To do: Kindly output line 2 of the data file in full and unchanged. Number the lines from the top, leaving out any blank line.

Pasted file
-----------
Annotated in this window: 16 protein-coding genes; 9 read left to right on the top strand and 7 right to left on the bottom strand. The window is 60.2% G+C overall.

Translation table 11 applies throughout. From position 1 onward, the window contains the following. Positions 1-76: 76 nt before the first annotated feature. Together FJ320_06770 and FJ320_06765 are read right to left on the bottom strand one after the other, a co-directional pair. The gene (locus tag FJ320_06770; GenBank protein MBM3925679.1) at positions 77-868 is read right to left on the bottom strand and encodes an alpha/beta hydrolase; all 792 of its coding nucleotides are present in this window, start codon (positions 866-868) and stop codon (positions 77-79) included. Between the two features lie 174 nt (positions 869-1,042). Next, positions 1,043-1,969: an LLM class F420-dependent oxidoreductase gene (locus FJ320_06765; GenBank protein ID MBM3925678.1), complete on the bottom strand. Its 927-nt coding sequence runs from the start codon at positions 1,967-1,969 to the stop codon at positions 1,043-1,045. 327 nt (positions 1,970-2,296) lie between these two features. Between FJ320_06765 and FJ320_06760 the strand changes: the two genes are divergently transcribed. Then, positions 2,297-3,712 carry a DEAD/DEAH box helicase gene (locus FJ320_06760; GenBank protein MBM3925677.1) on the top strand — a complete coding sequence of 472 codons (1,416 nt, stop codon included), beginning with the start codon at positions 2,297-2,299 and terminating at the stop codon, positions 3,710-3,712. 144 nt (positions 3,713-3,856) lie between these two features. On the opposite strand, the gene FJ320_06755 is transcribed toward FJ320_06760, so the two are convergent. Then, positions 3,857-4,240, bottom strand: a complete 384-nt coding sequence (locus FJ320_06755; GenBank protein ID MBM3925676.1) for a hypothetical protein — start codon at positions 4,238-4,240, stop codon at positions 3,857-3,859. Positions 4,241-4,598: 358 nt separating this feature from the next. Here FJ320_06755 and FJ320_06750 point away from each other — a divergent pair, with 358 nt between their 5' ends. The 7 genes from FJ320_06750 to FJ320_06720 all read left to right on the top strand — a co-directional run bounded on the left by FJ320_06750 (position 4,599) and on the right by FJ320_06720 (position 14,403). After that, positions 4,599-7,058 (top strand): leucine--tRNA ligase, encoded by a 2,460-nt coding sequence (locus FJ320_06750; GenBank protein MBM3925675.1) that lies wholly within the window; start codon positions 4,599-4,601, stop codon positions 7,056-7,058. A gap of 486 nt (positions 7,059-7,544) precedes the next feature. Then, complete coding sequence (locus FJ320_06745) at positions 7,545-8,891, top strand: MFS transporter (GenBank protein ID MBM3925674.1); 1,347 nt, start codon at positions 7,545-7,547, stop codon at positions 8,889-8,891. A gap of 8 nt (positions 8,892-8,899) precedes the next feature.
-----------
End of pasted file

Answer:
Translation table 11 applies throughout. From position 1 onward, the window contains the following. Positions 1-76: 76 nt before the first annotated feature. Together FJ320_06770 and FJ320_06765 are read right to left on the bottom strand one after the other, a co-directional pair. The gene (locus tag FJ320_06770; GenBank protein MBM3925679.1) at positions 77-868 is read right to left on the bottom strand and encodes an alpha/beta hydrolase; all 792 of its coding nucleotides are present in this window, start codon (positions 866-868) and stop codon (positions 77-79) included. Between the two features lie 174 nt (positions 869-1,042). Next, positions 1,043-1,969: an LLM class F420-dependent oxidoreductase gene (locus FJ320_06765; GenBank protein ID MBM3925678.1), complete on the bottom strand. Its 927-nt coding sequence runs from the start codon at positions 1,967-1,969 to the stop codon at positions 1,043-1,045. 327 nt (positions 1,970-2,296) lie between these two features. Between FJ320_06765 and FJ320_06760 the strand changes: the two genes are divergently transcribed. Then, positions 2,297-3,712 carry a DEAD/DEAH box helicase gene (locus FJ320_06760; GenBank protein MBM3925677.1) on the top strand — a complete coding sequence of 472 codons (1,416 nt, stop codon included), beginning with the start codon at positions 2,297-2,299 and terminating at the stop codon, positions 3,710-3,712. 144 nt (positions 3,713-3,856) lie between these two features. On the opposite strand, the gene FJ320_06755 is transcribed toward FJ320_06760, so the two are convergent. Then, positions 3,857-4,240, bottom strand: a complete 384-nt coding sequence (locus FJ320_06755; GenBank protein ID MBM3925676.1) for a hypothetical protein — start codon at positions 4,238-4,240, stop codon at positions 3,857-3,859. Positions 4,241-4,598: 358 nt separating this feature from the next. Here FJ320_06755 and FJ320_06750 point away from each other — a divergent pair, with 358 nt between their 5' ends. The 7 genes from FJ320_06750 to FJ320_06720 all read left to right on the top strand — a co-directional run bounded on the left by FJ320_06750 (position 4,599) and on the right by FJ320_06720 (position 14,403). After that, positions 4,599-7,058 (top strand): leucine--tRNA ligase, encoded by a 2,460-nt coding sequence (locus FJ320_06750; GenBank protein MBM3925675.1) that lies wholly within the window; start codon positions 4,599-4,601, stop codon positions 7,056-7,058. A gap of 486 nt (positions 7,059-7,544) precedes the next feature. Then, complete coding sequence (locus FJ320_06745) at positions 7,545-8,891, top strand: MFS transporter (GenBank protein ID MBM3925674.1); 1,347 nt, start codon at positions 7,545-7,547, stop codon at positions 8,889-8,891. A gap of 8 nt (positions 8,892-8,899) precedes the next feature.